But all of this changed in 1789, when unrest and continuing hardship caused the Parisians to revolt, and caused Louis XVI to grant some concessions and call a national parlement -- unfortunately for him and his family, it would prove to be not quite enough. The king and queen were already suffering from a profound loss: the death of their eldest son, Louis-Joseph, who literally wasted away, and only days later the mob marched on Versailles and demanded that the Royal family move to Paris. For Marie-Therese, just ten years old, it was the begining of a time of trauma and deprevation. The fragile truce between the King and people only lasted two years, when revolutionary forces led by the Duc d'Orleans called for the King to be put on trial -- and the family were imprisoned in the Tower Prison in Paris.

Marie-Therese saw her parents taken away and her younger brother removed to another cell. She was only left with her aunt Madame Elizabeth, who in turn was sent to the guillotine. Isolated, Marie-Therese hung onto the only thing she had left, her pride, and lived in silence, not uttering a word to her guards. She would occansionally hear the screams of her brother as his guards abused and tortured him. By the time that more moderate politicans came to power, Marie-Therese was a wan, fragile seventeen year old, and would be exchanged for French prisoners of war that the Austrians were holding.

And it is here that most of the stories end.

I always wondered just what had happened to her. But most histories have skipped over her, and so this book was a real eye-opener. It turns out that Marie-Therese was a strong willed young woman, and no mean politician herself. During Napoleon's reign she would move from country to country in Europe, remaining a strong voice for the restoration of monarchy in France, and would stare down Napoleon's troops in the city of Bordeaux, daring them to fire on her and the citizens under her protection. Even Napoleon was impressed by her, calling her the "only real man in the family."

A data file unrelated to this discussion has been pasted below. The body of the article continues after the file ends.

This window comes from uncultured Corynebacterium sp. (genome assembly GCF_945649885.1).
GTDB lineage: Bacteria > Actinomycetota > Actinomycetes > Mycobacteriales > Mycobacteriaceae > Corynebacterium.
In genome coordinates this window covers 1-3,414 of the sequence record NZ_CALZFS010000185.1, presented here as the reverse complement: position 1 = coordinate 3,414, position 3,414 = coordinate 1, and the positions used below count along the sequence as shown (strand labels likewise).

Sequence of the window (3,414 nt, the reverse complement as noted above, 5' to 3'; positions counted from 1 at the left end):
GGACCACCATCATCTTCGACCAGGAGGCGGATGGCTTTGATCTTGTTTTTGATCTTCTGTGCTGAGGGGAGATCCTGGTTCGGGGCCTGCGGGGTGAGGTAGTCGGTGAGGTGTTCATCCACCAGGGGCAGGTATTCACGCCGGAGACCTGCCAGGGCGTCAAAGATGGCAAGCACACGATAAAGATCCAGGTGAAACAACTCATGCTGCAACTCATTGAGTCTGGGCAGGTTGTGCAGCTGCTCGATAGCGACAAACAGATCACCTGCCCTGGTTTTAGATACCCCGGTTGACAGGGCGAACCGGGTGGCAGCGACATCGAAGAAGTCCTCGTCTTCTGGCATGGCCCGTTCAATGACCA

But her marriage to her cousin, Louis-Antoine, the Duc d'Angouleme, was made out of duty, and it would remain a childless, rather bleak arrangement. Worst still, there would be wild rumours of her brother surviving and being smuggled out of the Tower, and each fresh sighting would bring both anguish and hope to Marie-Therese.

In uncovering this story, an even greater mystery arises -- for Susan Nagel's weaves in not just what happened to Marie-Therese, but also the possibility of Louis XVI fathering two illegitimate children. One son was acknowledged to be part of the Polignac family, but the other created one of the most romantic legends in Europe -- the Dark Countess. Even today some maintain that the Dark Countess was actually Marie-Therese, rendered an imbecile from her treatment during imprisonment, and switched with her half-sister.